Living Like a Local: Meeting the Locals

the view of the street where Simon and Mari live

Hi everyone, it’s me again 🙂 It’s been a week since I arrived in Mexico, and it’s been a rough 7 days because I have a big target on my back, attracting all the mosquitoes that haven’t tasted foreign blood in quite a while. I want to say I’m almost at 20 bites, which is epic for me considering I spray myself with repellent at least 2-3 times a day! Aside from the mosquitoes being the bane of my existence, I’ve been fortunate enough to not feel homesick (yet) since arriving.

Despite the negative things that some news outlets and an orange-faced, small-handed man-child say, Mexicans are one of the most friendly people I’ve had the pleasure of meeting. I’ve been to Mexico a number of times, a few times with family for vacation, and two other times (one to volunteer in Merida, and now). They are some of the hardest working individuals I know, and live so happily even though they don’t have all the material items and luxuries that we have in the US. My host father is super funny, and we’ve joked about what a mess the US is in with a certain puppet in office, and how it’s an utterly stupid and incredible idea to build a wall, like come on, people! I can name a number of things that Mexico is so awesome for:

  • THE PEOPLE!!!!! I’ve had my fair share of some not-so pleasant Spanish-speaking individuals in NYC, but the people in Mexico are completely different (continue to read below)
  • CENOTES! These are natural sinkholes like natural pools that are pristine for people to explore and swim in 🙂
  • ANCIENT RUINS! Chichen Itza is on the list of the 7 Wonders of the World, everyone!
  • CULTURE! Mexico is comprised of 31 states and 1 federal district.
  • LANGUAGES! There are 69 recognized languages indigenous to the country.
  • FOOD! I’ve been learning so many recipes from my host mother and sister!

I just finished watching Minimalism on Netflix, and I believe that people can be, and are happier with less. Some people in my community have nothing but aluminum sheets covering their homes, tattered furniture pieces, desolate yards, and are still using houseware items that we would have thrown out the moment they had a dent or when the next new thing came out to replace it. Despite living in these conditions, probably 99% of the people I met on my morning walks always greet me with a smile when I say ¡buenos días! while passing them on the cobblestone roads.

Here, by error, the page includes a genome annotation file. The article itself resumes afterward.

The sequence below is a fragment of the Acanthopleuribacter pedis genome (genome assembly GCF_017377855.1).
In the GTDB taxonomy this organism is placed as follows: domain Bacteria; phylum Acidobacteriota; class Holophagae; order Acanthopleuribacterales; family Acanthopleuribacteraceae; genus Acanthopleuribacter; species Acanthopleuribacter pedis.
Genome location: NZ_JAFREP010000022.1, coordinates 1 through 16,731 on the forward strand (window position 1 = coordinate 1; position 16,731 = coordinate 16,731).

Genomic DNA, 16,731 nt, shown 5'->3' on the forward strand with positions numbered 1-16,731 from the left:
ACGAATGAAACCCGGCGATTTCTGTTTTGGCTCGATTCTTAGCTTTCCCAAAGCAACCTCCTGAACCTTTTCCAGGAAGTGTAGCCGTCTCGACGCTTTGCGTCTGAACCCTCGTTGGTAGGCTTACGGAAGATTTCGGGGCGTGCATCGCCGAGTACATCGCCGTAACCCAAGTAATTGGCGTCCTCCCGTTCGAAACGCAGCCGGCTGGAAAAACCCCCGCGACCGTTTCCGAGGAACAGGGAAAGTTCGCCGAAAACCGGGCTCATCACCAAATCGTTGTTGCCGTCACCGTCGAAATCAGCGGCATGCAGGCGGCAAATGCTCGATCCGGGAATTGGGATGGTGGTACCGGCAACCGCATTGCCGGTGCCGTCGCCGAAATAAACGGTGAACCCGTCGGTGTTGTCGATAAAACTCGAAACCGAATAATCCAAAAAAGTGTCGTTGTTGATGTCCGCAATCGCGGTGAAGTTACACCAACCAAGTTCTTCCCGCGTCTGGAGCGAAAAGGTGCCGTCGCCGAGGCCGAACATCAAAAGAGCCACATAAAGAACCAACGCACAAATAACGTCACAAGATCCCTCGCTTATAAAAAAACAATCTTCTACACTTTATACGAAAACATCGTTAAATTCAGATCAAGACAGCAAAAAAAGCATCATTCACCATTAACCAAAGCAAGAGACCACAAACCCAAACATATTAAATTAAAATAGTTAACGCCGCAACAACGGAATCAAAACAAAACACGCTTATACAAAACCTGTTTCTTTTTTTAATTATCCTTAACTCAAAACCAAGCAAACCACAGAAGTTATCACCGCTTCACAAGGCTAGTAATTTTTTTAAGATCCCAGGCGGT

the view from the top of the hill

On the first day when I took a walk, I was nervous because my Spanish was (and still is) rusty, but I put on my brave face and made an effort to greet everyone I saw. While many of them looked curiously at me wondering why a Chinese gringa was in their community, they immediately returned a bright, warm smile as they said hello back. This one man I passed responded to me, ¿Estás perdida? (Are you lost?) Back in NYC, I find it hard to believe that if I was walking around the city looking around and saying hi to people, that more than maybe 10% of people would say hello back, and surely none of them would be concerned enough to ask me if I was lost. Not to mention, I met a grandmother the other day with her granddaughter, and it’s like the granddaughter imprinted on me immediately (you know, the way ducklings imprint on their mamas?!) She kept reaching for me to pick her up and hold her hand to walk her on the street and wouldn’t let me leave until I was able to sneak away when she asked for her bottle. I don’t know why children like me, honestly; maybe because I’m small and unthreatening-looking hah!

La calle.JPG